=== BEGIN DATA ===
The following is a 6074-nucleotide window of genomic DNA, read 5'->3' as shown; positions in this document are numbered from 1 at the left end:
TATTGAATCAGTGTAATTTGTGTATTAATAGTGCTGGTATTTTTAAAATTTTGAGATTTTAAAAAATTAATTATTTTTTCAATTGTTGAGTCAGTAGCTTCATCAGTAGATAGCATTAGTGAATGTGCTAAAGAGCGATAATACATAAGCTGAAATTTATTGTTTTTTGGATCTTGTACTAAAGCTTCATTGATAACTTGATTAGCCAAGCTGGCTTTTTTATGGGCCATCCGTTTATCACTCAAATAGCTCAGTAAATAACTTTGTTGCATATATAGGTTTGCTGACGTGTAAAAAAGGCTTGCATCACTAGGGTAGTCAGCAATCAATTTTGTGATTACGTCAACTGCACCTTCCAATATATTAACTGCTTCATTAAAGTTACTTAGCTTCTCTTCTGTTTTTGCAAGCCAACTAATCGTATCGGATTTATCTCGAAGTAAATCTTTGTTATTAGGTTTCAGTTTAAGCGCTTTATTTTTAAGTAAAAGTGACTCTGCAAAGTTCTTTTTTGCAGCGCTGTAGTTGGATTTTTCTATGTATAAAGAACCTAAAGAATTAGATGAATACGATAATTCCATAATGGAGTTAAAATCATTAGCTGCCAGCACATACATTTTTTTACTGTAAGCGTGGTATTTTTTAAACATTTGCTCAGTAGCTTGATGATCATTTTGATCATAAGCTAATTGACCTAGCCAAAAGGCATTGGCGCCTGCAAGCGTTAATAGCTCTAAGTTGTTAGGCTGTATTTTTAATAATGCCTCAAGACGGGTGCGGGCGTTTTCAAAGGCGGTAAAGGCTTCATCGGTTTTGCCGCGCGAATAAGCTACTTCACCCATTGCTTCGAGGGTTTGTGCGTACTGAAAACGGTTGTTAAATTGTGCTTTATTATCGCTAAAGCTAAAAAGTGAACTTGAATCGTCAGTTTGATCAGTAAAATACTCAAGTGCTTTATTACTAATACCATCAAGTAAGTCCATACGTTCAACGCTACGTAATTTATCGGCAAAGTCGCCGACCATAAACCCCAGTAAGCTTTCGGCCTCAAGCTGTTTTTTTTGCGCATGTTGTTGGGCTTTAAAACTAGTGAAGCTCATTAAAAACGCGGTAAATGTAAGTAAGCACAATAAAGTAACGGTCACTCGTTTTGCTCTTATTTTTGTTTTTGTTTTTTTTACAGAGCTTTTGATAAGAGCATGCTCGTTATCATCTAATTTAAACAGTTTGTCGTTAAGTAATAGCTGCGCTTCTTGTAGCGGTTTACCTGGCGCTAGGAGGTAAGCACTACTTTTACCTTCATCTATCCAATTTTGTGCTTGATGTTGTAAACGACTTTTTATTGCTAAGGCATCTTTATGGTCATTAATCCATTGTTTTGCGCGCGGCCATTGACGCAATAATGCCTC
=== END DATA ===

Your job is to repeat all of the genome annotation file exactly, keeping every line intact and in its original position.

The following is a 6074-nucleotide window of genomic DNA, read 5'->3' as shown; positions in this document are numbered from 1 at the left end:
TATTGAATCAGTGTAATTTGTGTATTAATAGTGCTGGTATTTTTAAAATTTTGAGATTTTAAAAAATTAATTATTTTTTCAATTGTTGAGTCAGTAGCTTCATCAGTAGATAGCATTAGTGAATGTGCTAAAGAGCGATAATACATAAGCTGAAATTTATTGTTTTTTGGATCTTGTACTAAAGCTTCATTGATAACTTGATTAGCCAAGCTGGCTTTTTTATGGGCCATCCGTTTATCACTCAAATAGCTCAGTAAATAACTTTGTTGCATATATAGGTTTGCTGACGTGTAAAAAAGGCTTGCATCACTAGGGTAGTCAGCAATCAATTTTGTGATTACGTCAACTGCACCTTCCAATATATTAACTGCTTCATTAAAGTTACTTAGCTTCTCTTCTGTTTTTGCAAGCCAACTAATCGTATCGGATTTATCTCGAAGTAAATCTTTGTTATTAGGTTTCAGTTTAAGCGCTTTATTTTTAAGTAAAAGTGACTCTGCAAAGTTCTTTTTTGCAGCGCTGTAGTTGGATTTTTCTATGTATAAAGAACCTAAAGAATTAGATGAATACGATAATTCCATAATGGAGTTAAAATCATTAGCTGCCAGCACATACATTTTTTTACTGTAAGCGTGGTATTTTTTAAACATTTGCTCAGTAGCTTGATGATCATTTTGATCATAAGCTAATTGACCTAGCCAAAAGGCATTGGCGCCTGCAAGCGTTAATAGCTCTAAGTTGTTAGGCTGTATTTTTAATAATGCCTCAAGACGGGTGCGGGCGTTTTCAAAGGCGGTAAAGGCTTCATCGGTTTTGCCGCGCGAATAAGCTACTTCACCCATTGCTTCGAGGGTTTGTGCGTACTGAAAACGGTTGTTAAATTGTGCTTTATTATCGCTAAAGCTAAAAAGTGAACTTGAATCGTCAGTTTGATCAGTAAAATACTCAAGTGCTTTATTACTAATACCATCAAGTAAGTCCATACGTTCAACGCTACGTAATTTATCGGCAAAGTCGCCGACCATAAACCCCAGTAAGCTTTCGGCCTCAAGCTGTTTTTTTTGCGCATGTTGTTGGGCTTTAAAACTAGTGAAGCTCATTAAAAACGCGGTAAATGTAAGTAAGCACAATAAAGTAACGGTCACTCGTTTTGCTCTTATTTTTGTTTTTGTTTTTTTTACAGAGCTTTTGATAAGAGCATGCTCGTTATCATCTAATTTAAACAGTTTGTCGTTAAGTAATAGCTGCGCTTCTTGTAGCGGTTTACCTGGCGCTAGGAGGTAAGCACTACTTTTACCTTCATCTATCCAATTTTGTGCTTGATGTTGTAAACGACTTTTTATTGCTAAGGCATCTTTATGGTCATTAATCCATTGTTTTGCGCGCGGCCATTGACGCAATAATGCCTC